VANCOUVER, Wash.--(BUSINESS WIRE)--Before you roll out the red carpet to family and friends this holiday season, you may want to put a professional cleaner on speed dial. While the holidays typically invite merriment and goodwill, they can also invite a host of spills and stains in at least two-thirds of American residences, according to the results of a new study from the Institute of Inspection, Cleaning and Restoration Certification (IICRC). The study, conducted online by Harris Poll on behalf of IICRC from Nov. 13-17, 2014 among 2,014 adults ages 18 and older, looked at the top stains of the season. The most commonly found type of holiday stain? It’s a tie between chocolate and fruit punch.
“Holiday planning generally focuses on the food and decorations that make our homes and businesses feel more festive,” said Tony Wheelwright, Chairman of the IICRC. “Our research shows that these substances have ended up on our floors or upholstery. If they aren’t properly treated, these stains can leave you with a lasting memory long after the holiday season has passed.”
According to the survey, the top five holiday stains Americans have encountered on their carpets, rugs, hard floors or upholstery during the holiday season include:
• Fruit punch or dye-based drink (e.g. Kool-Aid)
• Red or white wine
• Candle wax
Other frequent holiday stains include vomit (18 percent), beer (16 percent), gravy (15 percent) and butter (10 percent).
Additional key insights from the study include:
- People in the Midwest are more likely to have encountered vomit stains (23 percent) than those in the Northeast (15 percent) and West (14 percent)
- Stains from cranberry sauce are more likely to have been found by people in the Northeast (11 percent) than in Midwest (6 percent)
- Younger people (ages 18-34) are more likely than those age 45-54 and those age 65+ to have encountered stains during the holiday season (74 percent vs. 63 percent and 59 percent, respectively)
To treat and remove most stains, the IICRC recommends using a three-step process of “blot, dilute and blot.” First, blot the stain with an absorbent towel to remove excess liquid or material. Next, dilute the stain with water, which is safe to use on most fabrics. Finally, blot the spot again to remove any excess water. Once you’ve treated the spot, cover it with a folded towel and place a heavy object over it to help absorb any additional liquid.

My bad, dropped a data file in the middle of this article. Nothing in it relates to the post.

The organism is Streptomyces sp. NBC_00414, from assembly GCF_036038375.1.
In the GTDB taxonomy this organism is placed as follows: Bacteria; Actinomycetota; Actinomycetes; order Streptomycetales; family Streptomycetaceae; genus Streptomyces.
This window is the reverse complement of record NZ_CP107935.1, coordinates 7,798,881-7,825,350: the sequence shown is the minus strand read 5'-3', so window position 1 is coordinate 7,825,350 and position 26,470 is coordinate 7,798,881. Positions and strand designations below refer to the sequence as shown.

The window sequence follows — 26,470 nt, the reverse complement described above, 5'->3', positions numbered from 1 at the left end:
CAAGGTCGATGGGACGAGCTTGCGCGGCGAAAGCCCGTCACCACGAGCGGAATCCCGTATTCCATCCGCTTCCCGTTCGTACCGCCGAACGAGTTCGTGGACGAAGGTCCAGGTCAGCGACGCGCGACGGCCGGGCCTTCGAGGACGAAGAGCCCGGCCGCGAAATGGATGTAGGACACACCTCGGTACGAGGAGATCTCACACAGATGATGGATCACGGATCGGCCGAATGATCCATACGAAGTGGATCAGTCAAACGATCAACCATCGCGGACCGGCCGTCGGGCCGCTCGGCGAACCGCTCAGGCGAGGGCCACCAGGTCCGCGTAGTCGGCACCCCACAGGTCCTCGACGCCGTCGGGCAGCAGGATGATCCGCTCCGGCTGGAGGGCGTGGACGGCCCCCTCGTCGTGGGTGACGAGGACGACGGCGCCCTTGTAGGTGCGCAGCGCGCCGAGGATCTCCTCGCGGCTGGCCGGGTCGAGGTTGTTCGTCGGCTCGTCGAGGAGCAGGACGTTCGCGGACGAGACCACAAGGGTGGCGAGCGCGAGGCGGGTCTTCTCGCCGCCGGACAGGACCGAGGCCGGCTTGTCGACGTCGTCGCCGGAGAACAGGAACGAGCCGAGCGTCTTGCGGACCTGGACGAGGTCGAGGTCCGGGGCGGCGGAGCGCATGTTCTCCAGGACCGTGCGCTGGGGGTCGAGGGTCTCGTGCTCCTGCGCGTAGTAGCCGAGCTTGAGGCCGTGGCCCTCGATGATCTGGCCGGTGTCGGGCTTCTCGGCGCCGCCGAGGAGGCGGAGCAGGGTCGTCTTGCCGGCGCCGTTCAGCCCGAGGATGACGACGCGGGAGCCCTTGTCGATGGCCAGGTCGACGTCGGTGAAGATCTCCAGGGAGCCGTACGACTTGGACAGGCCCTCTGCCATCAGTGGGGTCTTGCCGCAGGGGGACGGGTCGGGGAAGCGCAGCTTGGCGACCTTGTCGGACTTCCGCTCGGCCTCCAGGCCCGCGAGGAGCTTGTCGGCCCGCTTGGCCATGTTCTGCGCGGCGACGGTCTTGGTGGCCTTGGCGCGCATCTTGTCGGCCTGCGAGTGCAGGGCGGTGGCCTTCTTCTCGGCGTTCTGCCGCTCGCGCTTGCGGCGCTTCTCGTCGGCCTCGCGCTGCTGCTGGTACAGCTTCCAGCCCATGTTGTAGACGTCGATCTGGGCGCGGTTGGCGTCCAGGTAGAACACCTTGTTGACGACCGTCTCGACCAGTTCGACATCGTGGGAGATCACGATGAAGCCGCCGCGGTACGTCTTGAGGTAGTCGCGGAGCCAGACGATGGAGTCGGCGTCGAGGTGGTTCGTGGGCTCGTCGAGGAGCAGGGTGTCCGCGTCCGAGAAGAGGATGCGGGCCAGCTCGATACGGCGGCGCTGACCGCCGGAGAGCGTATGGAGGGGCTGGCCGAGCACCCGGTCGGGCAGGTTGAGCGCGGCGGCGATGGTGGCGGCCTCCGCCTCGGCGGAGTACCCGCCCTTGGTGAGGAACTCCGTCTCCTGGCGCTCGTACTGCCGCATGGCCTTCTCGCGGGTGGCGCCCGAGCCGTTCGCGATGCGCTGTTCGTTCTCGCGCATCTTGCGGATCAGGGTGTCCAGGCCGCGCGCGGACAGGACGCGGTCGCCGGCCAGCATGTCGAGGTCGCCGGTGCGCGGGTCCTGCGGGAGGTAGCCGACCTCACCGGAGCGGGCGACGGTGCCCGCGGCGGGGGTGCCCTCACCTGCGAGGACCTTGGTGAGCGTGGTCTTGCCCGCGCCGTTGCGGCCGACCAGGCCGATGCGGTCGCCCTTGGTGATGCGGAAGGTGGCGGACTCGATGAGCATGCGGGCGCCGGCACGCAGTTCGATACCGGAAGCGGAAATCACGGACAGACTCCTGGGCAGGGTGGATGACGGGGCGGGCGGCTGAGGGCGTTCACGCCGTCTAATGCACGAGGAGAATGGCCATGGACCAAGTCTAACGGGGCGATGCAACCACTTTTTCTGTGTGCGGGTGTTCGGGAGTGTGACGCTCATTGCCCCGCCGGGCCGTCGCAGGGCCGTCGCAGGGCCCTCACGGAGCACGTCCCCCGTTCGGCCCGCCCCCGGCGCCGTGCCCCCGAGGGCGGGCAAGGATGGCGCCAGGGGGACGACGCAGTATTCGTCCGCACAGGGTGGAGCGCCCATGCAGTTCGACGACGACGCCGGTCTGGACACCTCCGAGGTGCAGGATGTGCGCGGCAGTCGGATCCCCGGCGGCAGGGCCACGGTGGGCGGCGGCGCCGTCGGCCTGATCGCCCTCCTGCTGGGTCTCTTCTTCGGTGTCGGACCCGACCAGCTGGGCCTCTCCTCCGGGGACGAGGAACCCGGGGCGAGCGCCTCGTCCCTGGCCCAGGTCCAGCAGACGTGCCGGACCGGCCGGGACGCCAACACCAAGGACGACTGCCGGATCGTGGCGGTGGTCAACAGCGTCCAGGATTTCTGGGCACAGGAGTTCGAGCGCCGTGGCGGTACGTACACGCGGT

“This approach will treat a majority of stains, but when all else fails, you should call in a professional to limit further damage,” adds Pete Duncanson, Chairman of the IICRC Instructors and Schools committee. “Certified carpet, hard floor and upholstery cleaning professionals will have the right tools, equipment and knowledge to remove your stains and restore your floors and upholstery to their pre-holiday beauty.”
For more information about the IICRC or to locate a professional IICRC-certified carpet or upholstery cleaner in your area, please visit www.iicrc.org.
This survey was conducted online within the United States by Harris Poll on behalf of IICRC from November 13-17, 2014 among 2,014 adults ages 18 and older. This online survey is not based on a probability sample and therefore no estimate of theoretical sampling error can be calculated. For complete survey methodology, including weighting variables, please contact Jennifer Petersen at firstname.lastname@example.org or by phone at 312-664-1532.
The IICRC is an international, ANSI-accredited standard-development organization (SDO) that certifies individuals in 20+ categories within the inspection, cleaning and restoration industries. Representing more than 54,000 certified technicians and 6,000 Certified Firms in 22 countries, the IICRC, in partnership with regional and international trade associations, represents the entire industry. The IICRC does not own schools, employ instructors, produce training materials, or promote specific product brands, cleaning methods or systems. For more information, visit www.iicrc.org.